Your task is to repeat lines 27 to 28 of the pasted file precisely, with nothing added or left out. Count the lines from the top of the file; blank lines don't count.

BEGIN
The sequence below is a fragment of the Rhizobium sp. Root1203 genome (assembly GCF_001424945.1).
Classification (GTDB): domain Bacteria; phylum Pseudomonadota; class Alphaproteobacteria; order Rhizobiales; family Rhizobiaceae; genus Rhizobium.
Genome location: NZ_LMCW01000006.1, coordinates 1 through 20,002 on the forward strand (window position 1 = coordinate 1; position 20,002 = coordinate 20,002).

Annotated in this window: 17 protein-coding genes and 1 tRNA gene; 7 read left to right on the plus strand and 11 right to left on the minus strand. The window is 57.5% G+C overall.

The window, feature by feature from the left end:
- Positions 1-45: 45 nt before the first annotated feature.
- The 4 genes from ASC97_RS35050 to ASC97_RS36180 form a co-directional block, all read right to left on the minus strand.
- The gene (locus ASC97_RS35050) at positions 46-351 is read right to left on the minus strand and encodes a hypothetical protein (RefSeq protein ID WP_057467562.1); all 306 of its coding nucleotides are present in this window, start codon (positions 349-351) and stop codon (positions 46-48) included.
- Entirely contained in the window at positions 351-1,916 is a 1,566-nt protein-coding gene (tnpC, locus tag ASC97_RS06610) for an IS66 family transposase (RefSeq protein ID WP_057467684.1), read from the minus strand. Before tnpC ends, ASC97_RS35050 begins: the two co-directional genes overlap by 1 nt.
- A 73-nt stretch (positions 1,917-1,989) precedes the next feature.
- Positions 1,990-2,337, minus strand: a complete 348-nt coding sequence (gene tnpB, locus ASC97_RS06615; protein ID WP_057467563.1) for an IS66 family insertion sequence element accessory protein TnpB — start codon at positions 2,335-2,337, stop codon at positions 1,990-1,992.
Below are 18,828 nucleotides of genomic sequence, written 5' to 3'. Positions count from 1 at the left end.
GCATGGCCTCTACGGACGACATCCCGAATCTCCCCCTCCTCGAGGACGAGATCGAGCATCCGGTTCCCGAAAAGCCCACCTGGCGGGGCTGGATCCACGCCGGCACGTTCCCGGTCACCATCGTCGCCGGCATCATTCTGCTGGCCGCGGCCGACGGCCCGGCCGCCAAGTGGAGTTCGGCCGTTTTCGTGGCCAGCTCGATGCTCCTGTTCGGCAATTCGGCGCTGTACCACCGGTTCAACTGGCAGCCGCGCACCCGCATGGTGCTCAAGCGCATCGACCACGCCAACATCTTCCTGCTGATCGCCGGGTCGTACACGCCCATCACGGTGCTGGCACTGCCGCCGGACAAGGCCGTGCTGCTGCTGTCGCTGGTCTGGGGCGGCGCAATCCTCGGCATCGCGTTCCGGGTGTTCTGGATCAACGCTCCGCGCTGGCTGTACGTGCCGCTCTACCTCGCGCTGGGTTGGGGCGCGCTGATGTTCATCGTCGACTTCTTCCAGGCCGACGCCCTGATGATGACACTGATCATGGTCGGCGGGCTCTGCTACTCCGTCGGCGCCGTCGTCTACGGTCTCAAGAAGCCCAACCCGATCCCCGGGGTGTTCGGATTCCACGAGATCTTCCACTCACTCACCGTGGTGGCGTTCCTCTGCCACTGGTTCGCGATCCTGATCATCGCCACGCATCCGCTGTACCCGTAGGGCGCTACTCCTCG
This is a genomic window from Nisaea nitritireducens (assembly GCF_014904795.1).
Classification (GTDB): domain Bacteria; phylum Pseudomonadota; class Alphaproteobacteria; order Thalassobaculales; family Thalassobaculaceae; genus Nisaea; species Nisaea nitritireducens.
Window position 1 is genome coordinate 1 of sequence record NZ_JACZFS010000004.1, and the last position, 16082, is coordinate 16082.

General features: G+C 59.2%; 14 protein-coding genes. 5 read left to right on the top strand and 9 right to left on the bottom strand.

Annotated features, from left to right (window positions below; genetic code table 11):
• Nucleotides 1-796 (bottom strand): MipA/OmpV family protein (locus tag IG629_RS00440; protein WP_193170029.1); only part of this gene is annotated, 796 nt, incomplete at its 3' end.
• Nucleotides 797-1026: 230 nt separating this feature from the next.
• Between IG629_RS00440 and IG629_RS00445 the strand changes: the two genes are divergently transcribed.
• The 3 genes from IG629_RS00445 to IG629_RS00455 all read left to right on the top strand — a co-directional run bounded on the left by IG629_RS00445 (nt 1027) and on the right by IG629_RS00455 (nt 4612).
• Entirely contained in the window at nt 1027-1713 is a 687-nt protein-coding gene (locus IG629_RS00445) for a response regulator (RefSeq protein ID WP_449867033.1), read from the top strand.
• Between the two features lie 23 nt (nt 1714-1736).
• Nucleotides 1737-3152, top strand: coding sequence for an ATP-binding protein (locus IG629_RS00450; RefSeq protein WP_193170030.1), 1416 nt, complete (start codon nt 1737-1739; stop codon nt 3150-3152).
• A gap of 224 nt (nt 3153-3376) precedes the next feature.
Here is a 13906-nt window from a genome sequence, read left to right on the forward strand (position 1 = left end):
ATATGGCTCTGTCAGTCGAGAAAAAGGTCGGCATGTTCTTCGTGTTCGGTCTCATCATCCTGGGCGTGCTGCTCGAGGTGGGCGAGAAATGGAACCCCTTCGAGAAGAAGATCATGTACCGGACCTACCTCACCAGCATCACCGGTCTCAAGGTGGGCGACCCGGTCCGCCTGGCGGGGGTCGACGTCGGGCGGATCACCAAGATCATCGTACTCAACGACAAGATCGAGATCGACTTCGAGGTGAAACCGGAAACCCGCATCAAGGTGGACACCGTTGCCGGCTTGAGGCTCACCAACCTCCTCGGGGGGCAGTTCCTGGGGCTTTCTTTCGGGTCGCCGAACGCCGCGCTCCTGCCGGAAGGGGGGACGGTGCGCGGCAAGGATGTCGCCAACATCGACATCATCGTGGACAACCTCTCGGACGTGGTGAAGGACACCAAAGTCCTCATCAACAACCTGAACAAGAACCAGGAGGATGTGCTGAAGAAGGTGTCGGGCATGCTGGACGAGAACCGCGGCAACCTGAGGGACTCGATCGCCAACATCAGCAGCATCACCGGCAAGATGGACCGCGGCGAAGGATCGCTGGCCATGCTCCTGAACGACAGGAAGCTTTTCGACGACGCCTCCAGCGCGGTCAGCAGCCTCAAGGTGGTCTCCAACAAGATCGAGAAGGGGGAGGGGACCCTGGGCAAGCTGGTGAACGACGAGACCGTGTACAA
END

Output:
Here is a 13906-nt window from a genome sequence, read left to right on the forward strand (position 1 = left end):
ATATGGCTCTGTCAGTCGAGAAAAAGGTCGGCATGTTCTTCGTGTTCGGTCTCATCATCCTGGGCGTGCTGCTCGAGGTGGGCGAGAAATGGAACCCCTTCGAGAAGAAGATCATGTACCGGACCTACCTCACCAGCATCACCGGTCTCAAGGTGGGCGACCCGGTCCGCCTGGCGGGGGTCGACGTCGGGCGGATCACCAAGATCATCGTACTCAACGACAAGATCGAGATCGACTTCGAGGTGAAACCGGAAACCCGCATCAAGGTGGACACCGTTGCCGGCTTGAGGCTCACCAACCTCCTCGGGGGGCAGTTCCTGGGGCTTTCTTTCGGGTCGCCGAACGCCGCGCTCCTGCCGGAAGGGGGGACGGTGCGCGGCAAGGATGTCGCCAACATCGACATCATCGTGGACAACCTCTCGGACGTGGTGAAGGACACCAAAGTCCTCATCAACAACCTGAACAAGAACCAGGAGGATGTGCTGAAGAAGGTGTCGGGCATGCTGGACGAGAACCGCGGCAACCTGAGGGACTCGATCGCCAACATCAGCAGCATCACCGGCAAGATGGACCGCGGCGAAGGATCGCTGGCCATGCTCCTGAACGACAGGAAGCTTTTCGACGACGCCTCCAGCGCGGTCAGCAGCCTCAAGGTGGTCTCCAACAAGATCGAGAAGGGGGAGGGGACCCTGGGCAAGCTGGTGAACGACGAGACCGTGTACAA